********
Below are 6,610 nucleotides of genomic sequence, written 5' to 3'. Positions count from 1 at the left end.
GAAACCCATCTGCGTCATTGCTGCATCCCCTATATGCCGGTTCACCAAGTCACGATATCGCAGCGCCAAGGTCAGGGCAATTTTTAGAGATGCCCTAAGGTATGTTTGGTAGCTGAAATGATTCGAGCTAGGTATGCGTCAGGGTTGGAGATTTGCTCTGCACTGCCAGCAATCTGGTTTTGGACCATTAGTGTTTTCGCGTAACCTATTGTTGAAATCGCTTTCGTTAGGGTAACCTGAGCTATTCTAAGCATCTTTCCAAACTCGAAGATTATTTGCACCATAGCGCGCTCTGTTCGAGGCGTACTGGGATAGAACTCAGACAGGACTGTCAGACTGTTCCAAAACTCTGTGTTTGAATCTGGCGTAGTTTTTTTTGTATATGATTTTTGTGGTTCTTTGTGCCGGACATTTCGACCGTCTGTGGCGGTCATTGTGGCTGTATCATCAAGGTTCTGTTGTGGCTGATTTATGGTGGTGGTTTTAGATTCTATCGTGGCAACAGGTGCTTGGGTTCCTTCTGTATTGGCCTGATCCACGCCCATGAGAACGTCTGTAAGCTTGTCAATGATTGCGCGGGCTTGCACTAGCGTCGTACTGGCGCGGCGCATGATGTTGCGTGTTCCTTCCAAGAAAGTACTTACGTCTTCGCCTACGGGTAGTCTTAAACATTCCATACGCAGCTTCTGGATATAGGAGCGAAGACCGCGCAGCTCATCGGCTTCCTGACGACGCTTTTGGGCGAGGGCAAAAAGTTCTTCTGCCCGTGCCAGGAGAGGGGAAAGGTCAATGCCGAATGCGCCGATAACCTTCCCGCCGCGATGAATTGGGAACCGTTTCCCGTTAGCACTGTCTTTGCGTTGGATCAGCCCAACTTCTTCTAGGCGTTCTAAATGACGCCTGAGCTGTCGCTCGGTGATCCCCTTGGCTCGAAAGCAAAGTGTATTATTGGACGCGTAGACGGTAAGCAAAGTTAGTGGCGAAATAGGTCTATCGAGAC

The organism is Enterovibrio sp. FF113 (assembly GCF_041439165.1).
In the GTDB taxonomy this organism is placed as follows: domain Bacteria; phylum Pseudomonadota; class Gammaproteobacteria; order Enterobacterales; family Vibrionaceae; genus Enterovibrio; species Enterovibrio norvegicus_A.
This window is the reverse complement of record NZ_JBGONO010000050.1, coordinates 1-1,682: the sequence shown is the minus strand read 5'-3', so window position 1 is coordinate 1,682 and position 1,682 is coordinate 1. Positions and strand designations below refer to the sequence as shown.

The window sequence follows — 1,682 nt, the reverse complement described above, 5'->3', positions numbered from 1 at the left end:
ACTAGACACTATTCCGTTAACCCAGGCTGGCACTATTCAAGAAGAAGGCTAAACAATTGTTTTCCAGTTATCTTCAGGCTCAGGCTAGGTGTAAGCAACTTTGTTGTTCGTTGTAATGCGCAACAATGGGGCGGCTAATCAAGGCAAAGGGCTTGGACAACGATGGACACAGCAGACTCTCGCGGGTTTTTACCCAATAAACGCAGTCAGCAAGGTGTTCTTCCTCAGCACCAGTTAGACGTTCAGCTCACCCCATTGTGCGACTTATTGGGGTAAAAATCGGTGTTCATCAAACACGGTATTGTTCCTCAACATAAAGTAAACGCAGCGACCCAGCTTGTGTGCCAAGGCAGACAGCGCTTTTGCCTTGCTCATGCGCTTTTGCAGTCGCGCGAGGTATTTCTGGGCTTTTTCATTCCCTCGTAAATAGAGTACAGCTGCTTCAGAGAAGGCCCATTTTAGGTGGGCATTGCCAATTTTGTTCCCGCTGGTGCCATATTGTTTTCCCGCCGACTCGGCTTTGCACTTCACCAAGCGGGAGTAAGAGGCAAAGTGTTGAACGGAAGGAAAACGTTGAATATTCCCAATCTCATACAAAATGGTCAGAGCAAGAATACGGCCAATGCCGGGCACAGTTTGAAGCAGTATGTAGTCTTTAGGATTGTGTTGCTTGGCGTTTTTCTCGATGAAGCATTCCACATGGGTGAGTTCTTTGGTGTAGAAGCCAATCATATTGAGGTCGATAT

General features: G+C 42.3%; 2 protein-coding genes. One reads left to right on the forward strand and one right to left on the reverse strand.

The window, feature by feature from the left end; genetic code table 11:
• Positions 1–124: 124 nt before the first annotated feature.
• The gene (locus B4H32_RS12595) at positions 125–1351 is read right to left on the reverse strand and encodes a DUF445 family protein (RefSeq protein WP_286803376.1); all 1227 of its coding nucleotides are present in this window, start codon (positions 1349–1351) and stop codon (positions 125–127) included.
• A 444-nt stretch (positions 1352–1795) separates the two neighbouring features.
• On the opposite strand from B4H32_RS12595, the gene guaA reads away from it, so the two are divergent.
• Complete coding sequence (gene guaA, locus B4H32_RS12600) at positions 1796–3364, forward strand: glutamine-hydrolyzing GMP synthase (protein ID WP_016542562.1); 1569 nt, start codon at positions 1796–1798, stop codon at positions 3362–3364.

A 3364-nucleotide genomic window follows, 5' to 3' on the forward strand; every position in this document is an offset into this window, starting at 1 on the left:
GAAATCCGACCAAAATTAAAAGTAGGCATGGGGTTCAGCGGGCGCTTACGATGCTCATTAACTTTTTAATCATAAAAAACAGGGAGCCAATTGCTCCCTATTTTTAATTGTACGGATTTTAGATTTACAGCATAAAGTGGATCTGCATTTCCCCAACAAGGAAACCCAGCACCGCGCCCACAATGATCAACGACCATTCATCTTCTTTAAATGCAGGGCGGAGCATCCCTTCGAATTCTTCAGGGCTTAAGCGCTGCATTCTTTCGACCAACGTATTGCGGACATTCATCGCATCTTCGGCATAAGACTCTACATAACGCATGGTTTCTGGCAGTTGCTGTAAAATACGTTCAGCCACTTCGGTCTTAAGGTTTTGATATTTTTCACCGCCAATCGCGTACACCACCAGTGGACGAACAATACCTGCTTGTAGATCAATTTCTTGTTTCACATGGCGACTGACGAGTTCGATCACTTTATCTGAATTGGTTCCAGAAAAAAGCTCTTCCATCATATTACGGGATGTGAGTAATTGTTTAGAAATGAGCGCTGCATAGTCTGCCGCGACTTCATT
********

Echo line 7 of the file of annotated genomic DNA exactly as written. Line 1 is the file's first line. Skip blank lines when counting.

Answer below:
ACTAGACACTATTCCGTTAACCCAGGCTGGCACTATTCAAGAAGAAGGCTAAACAATTGTTTTCCAGTTATCTTCAGGCTCAGGCTAGGTGTAAGCAACTTTGTTGTTCGTTGTAATGCGCAACAATGGGGCGGCTAATCAAGGCAAAGGGCTTGGACAACGATGGACACAGCAGACTCTCGCGGGTTTTTACCCAATAAACGCAGTCAGCAAGGTGTTCTTCCTCAGCACCAGTTAGACGTTCAGCTCACCCCATTGTGCGACTTATTGGGGTAAAAATCGGTGTTCATCAAACACGGTATTGTTCCTCAACATAAAGTAAACGCAGCGACCCAGCTTGTGTGCCAAGGCAGACAGCGCTTTTGCCTTGCTCATGCGCTTTTGCAGTCGCGCGAGGTATTTCTGGGCTTTTTCATTCCCTCGTAAATAGAGTACAGCTGCTTCAGAGAAGGCCCATTTTAGGTGGGCATTGCCAATTTTGTTCCCGCTGGTGCCATATTGTTTTCCCGCCGACTCGGCTTTGCACTTCACCAAGCGGGAGTAAGAGGCAAAGTGTTGAACGGAAGGAAAACGTTGAATATTCCCAATCTCATACAAAATGGTCAGAGCAAGAATACGGCCAATGCCGGGCACAGTTTGAAGCAGTATGTAGTCTTTAGGATTGTGTTGCTTGGCGTTTTTCTCGATGAAGCATTCCACATGGGTGAGTTCTTTGGTGTAGAAGCCAATCATATTGAGGTCGATAT